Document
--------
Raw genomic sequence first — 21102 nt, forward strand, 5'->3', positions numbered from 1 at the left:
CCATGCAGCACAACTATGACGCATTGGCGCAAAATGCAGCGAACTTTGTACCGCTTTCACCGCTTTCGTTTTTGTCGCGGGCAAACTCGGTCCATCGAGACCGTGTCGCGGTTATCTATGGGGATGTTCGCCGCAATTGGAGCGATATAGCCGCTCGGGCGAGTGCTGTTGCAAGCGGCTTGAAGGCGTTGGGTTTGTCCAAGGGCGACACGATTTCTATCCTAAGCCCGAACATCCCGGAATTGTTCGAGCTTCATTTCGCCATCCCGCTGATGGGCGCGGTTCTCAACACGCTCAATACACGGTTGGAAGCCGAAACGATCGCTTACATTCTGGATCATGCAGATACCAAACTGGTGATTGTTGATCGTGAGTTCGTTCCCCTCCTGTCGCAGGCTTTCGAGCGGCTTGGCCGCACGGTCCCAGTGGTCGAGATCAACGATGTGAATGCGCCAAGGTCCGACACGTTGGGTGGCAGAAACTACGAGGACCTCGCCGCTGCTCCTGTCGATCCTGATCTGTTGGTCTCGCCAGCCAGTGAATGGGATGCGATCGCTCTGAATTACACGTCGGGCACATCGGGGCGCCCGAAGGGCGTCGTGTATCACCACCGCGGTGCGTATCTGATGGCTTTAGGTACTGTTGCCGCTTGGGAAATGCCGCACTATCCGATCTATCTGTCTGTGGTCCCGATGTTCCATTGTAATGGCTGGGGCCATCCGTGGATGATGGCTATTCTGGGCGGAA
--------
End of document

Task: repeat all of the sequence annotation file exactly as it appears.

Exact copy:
Raw genomic sequence first — 21102 nt, forward strand, 5'->3', positions numbered from 1 at the left:
CCATGCAGCACAACTATGACGCATTGGCGCAAAATGCAGCGAACTTTGTACCGCTTTCACCGCTTTCGTTTTTGTCGCGGGCAAACTCGGTCCATCGAGACCGTGTCGCGGTTATCTATGGGGATGTTCGCCGCAATTGGAGCGATATAGCCGCTCGGGCGAGTGCTGTTGCAAGCGGCTTGAAGGCGTTGGGTTTGTCCAAGGGCGACACGATTTCTATCCTAAGCCCGAACATCCCGGAATTGTTCGAGCTTCATTTCGCCATCCCGCTGATGGGCGCGGTTCTCAACACGCTCAATACACGGTTGGAAGCCGAAACGATCGCTTACATTCTGGATCATGCAGATACCAAACTGGTGATTGTTGATCGTGAGTTCGTTCCCCTCCTGTCGCAGGCTTTCGAGCGGCTTGGCCGCACGGTCCCAGTGGTCGAGATCAACGATGTGAATGCGCCAAGGTCCGACACGTTGGGTGGCAGAAACTACGAGGACCTCGCCGCTGCTCCTGTCGATCCTGATCTGTTGGTCTCGCCAGCCAGTGAATGGGATGCGATCGCTCTGAATTACACGTCGGGCACATCGGGGCGCCCGAAGGGCGTCGTGTATCACCACCGCGGTGCGTATCTGATGGCTTTAGGTACTGTTGCCGCTTGGGAAATGCCGCACTATCCGATCTATCTGTCTGTGGTCCCGATGTTCCATTGTAATGGCTGGGGCCATCCGTGGATGATGGCTATTCTGGGCGGAA